In a sign of the anti-woke, pro-free speech agenda breaking through in the Conservative leadership race, leading candidate Liz Truss pledged to ensure free speech does not have fewer protections online than offline. On GB News she responded to a question about the Online Safety Bill saying:
I very strongly agree with you, where it’s about adults being able to speak freely, they absolutely should be. It should be the same online as offline. That’s a really important principle. I’ll make sure that the Online Safety Bill does reflect that.
She also confirmed that anti-woke warrior Kemi Badenoch would be in her Cabinet. Calvin Robinson tweeted: “In a @GBNEWS exclusive, Liz Truss commits to having Kemi Badenoch in her cabinet. This will come as welcome news to a majority of the membership. A smart move.”
Truss’s statements about changing the Online Safety Bill to protect online speech are welcome. But are they enough?
The Online Safety Bill still has the potential to place serious constraints on online speech. Critics have warned that even the protections for children may be used as an opportunity for wider censorship – after all, how do you police whether it’s a child who is viewing something without putting up invasive identity checks all over the internet?
The Government states that “platforms likely to be accessed by children will also have a duty to protect young people using their services from legal but harmful material such as self-harm or eating disorder content”. It doesn’t explain how they will do that without bringing in considerable amounts of censorship and registration requirements.
Platforms will also “have to address named categories of legal but harmful material accessed by adults, likely to include issues such as abuse, harassment, or exposure to content encouraging self-harm or eating disorders”. They will also “have a duty to bring in user empowerment tools, giving adult users more control over whom they interact with and the legal content they see, as well as the option to verify their identity”.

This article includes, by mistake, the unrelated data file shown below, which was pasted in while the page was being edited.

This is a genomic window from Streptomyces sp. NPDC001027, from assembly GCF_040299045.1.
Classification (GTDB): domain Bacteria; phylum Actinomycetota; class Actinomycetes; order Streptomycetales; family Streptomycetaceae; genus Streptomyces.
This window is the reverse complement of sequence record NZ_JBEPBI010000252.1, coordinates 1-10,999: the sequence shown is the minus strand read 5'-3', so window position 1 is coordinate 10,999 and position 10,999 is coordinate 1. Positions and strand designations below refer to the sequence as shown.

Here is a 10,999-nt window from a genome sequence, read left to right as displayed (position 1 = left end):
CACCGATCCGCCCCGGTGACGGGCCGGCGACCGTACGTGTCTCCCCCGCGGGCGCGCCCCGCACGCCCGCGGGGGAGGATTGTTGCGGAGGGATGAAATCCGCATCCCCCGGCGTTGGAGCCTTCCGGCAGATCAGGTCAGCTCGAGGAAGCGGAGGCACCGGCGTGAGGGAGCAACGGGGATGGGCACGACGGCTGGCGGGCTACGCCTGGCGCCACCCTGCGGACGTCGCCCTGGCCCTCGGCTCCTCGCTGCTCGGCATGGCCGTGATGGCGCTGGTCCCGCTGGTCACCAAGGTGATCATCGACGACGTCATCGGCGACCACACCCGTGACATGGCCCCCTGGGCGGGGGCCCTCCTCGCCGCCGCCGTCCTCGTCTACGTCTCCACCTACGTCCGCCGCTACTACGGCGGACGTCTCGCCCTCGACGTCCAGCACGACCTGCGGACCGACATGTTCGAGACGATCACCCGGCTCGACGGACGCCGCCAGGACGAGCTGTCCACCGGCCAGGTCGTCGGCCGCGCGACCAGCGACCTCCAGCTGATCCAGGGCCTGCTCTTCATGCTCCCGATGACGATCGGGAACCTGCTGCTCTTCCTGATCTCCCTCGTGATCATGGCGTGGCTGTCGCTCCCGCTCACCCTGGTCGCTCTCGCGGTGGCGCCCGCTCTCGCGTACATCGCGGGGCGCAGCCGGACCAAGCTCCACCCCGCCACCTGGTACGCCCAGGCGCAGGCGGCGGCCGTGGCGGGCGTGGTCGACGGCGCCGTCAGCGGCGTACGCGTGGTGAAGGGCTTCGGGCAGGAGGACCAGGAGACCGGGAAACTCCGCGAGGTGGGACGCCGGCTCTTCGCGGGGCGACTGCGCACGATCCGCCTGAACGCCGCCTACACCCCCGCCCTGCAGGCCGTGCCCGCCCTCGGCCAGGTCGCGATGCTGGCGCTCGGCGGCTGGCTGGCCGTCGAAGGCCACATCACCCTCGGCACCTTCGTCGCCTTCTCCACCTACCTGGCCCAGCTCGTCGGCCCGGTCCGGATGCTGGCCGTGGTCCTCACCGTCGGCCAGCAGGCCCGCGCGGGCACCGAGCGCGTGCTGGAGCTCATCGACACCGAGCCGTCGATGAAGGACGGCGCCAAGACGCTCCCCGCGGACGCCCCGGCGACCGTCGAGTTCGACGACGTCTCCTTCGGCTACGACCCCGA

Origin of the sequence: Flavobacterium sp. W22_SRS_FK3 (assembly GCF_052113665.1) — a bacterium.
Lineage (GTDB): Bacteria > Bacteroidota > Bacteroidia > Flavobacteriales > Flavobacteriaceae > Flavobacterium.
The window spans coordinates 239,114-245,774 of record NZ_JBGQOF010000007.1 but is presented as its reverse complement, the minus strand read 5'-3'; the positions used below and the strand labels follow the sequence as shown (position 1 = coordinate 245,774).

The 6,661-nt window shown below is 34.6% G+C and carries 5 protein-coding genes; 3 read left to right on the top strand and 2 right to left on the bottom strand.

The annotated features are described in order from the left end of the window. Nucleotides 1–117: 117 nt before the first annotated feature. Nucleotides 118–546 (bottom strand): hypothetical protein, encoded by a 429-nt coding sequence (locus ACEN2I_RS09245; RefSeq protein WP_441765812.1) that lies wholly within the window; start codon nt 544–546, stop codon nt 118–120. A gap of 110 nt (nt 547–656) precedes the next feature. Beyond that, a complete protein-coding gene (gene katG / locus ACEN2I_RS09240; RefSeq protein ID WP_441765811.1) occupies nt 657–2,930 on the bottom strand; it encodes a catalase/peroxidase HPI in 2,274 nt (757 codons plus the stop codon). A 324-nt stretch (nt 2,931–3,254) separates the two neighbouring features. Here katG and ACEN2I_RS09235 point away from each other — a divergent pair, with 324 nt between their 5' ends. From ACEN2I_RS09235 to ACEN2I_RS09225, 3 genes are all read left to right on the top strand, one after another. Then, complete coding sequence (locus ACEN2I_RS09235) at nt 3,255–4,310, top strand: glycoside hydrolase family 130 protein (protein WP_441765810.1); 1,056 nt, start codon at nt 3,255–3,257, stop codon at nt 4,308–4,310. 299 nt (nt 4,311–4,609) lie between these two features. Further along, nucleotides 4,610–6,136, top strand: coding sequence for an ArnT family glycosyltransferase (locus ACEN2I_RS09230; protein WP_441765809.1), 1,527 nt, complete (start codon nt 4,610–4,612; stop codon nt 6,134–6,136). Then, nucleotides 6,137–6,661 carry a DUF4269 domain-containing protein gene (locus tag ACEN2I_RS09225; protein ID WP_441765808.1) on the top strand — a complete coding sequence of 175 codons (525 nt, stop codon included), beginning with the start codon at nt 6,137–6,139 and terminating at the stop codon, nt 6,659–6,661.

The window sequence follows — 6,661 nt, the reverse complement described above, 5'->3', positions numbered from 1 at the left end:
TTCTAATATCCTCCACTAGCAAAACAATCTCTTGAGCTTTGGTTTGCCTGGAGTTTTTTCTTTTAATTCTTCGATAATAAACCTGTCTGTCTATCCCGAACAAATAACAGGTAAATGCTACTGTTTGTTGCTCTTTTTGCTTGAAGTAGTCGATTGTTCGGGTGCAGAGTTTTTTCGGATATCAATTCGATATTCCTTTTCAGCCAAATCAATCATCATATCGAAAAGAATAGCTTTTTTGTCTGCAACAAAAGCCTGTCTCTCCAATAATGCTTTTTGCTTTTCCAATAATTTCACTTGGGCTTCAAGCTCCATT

Such measures will greatly reduce the freedom of the internet. The Government appears oddly oblivious to the fact that ‘abuse’ and ‘harassment’ are wedge terms weaponised by woke activists to close down any non-woke discourse they disagree with. Websites under threat of considerable sanctions will err on the side of caution and remove anything the wokesters whine about.
The Government claims that “freedom of expression will be protected because these laws are not about imposing excessive regulation or state removal of content, but ensuring that companies have the systems and processes in place to ensure users’ safety” (emphasis mine). ‘Excessive’ is subjective, and it is obviously missing the point to claim freedom of expression is safeguarded simply because the state requires companies to do the censoring on its behalf.
The sentiments Liz Truss has expressed are fine as far as they go. But there’s a lot more to be done to neutralise the looming threat from the Online Censorship Bill.